Concord Farms produces items made from local farm products that
Concord Farms produces items made from local farm products that are distributed to supermarkets. For many years, Concord’s products have had strong regional sales on the basis of brand recognition; however, other companies have begun marketing similar products in the area, and price competition has become increasingly important. Doug Gilbert, the company’s controller, is planning to implement a standard cost system for Concord and has gathered considerable information from his co- workers on production and material requirements for Concord’s products. Gilbert believes that the use of standard costing will allow Concord to improve cost control and make better pricing decisions. Concord’s most popular product is strawberry jam. The jam is produced in 10- gallon batches, and each batch requires six quarts of good strawberries. The fresh strawberries are sorted by hand before entering the production process. Because of imperfections in the strawberries and normal spoilage, one quart of berries is discarded for every four quarts of acceptable berries. Three minutes is the standard direct- labor time for sorting required to obtain one quart of acceptable strawberries. The acceptable strawberries are then blended with the other ingredients. Blending requires 12 minutes of direct- labor time per batch. After blending, the jam is packaged in quart containers. Gilbert has gathered the following information from Joe Adams, Concord’s cost accountant.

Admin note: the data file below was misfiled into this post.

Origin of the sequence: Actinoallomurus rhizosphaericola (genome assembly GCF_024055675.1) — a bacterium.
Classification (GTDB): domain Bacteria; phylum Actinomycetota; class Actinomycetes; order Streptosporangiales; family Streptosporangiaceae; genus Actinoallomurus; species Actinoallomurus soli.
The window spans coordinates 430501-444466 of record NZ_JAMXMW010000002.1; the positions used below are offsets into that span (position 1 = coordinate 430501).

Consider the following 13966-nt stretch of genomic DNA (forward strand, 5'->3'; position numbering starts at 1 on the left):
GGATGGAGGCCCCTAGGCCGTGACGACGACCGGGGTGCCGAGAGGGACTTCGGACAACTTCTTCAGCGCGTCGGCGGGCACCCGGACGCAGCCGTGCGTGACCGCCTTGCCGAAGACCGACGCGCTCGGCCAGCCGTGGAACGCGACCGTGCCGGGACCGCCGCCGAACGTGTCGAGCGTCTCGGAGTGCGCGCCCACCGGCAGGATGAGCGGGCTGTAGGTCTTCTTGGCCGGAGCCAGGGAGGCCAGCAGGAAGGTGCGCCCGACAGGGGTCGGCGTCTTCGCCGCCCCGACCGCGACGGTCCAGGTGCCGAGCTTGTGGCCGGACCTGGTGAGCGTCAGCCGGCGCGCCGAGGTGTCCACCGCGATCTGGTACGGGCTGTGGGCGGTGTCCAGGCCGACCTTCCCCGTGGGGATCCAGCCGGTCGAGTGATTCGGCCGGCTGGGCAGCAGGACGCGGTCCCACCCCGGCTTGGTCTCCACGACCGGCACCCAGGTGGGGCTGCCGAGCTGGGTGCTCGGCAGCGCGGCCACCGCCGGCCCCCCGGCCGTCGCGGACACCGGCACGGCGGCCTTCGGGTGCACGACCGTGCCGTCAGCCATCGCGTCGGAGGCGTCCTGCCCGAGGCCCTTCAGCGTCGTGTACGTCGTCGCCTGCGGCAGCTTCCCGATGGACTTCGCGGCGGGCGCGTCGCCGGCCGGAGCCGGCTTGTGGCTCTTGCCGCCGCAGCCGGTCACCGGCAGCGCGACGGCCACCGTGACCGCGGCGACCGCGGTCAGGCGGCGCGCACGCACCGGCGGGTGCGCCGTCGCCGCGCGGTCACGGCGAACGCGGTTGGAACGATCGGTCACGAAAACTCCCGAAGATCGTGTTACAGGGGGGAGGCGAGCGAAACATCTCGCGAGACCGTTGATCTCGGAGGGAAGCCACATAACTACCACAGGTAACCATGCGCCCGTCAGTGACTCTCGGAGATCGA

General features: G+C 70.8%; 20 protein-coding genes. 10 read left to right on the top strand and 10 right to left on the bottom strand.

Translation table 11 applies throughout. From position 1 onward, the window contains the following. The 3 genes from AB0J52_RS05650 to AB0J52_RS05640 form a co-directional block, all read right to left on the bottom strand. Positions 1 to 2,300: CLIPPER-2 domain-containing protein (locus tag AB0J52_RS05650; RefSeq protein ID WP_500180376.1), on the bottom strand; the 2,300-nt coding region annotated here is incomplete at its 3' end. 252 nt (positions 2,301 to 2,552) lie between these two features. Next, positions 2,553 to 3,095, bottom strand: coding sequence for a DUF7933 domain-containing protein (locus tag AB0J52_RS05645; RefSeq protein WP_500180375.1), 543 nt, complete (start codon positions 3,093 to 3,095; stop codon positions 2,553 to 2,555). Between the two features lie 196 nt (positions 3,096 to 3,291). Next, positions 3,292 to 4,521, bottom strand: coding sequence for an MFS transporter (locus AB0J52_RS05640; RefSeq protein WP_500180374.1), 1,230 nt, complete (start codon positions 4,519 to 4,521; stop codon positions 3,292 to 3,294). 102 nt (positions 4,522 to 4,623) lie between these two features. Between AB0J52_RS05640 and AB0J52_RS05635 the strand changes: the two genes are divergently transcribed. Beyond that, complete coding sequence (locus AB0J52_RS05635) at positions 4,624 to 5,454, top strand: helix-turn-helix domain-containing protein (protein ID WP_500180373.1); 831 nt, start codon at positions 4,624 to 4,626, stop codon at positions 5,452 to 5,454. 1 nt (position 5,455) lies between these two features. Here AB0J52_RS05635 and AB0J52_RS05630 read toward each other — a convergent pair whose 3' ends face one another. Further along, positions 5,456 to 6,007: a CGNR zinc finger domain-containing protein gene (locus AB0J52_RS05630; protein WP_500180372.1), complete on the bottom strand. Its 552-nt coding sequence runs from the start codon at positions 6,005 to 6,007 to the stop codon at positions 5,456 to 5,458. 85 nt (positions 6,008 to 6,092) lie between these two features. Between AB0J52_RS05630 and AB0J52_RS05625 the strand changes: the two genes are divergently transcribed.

Concord purchases strawberries at a cost of $ 1.60 per quart. All other ingredients cost a total of $. 90 per gallon.
Direct labor is paid at the rate of $ 18.00 per hour.
The total cost of material and labor required to package the jam is $. 76 per quart. Adams has a friend who owns a strawberry farm that has been losing money in recent years. Because of good crops, there has been an oversupply of strawberries, and prices have dropped to $ 1.00 per quart. Adams has arranged for Concord to purchase strawberries from his friend and hopes that $ 1.60 per quart will help his friend’s farm become profitable again.

1. Develop the standard cost for the direct- cost components of a 10-gallon batch of strawberry jam. The standard cost should identify the following amounts for each direct- cost component of a batch of strawberry jam:
(a) Standard quantity,
(b) Standard price or rate,
(c) Standard cost per batch.
2. Citing the specific ethical standards of competence, confidentiality, integrity, and credibility for management accountants (see “IMA Statement of Ethical Professional Practice” in Chapter 1), explain why Joe Adams’s behavior regarding the cost information provided to Doug Gilbert is unethical.
3. As part of the implementation of a standard-costing system at Concord Farms, Doug Gilbert plans to train those responsible for maintaining the standards in the use of variance analysis. Gilbert is particularly concerned with the causes of unfavorable variances. Discuss the possible causes of the following unfavorable variances and identify the individual(s) who should be held responsible:
(a) Direct-material purchase price variance
(b) Direct-labor efficiency variance.
(CMA, adapted)

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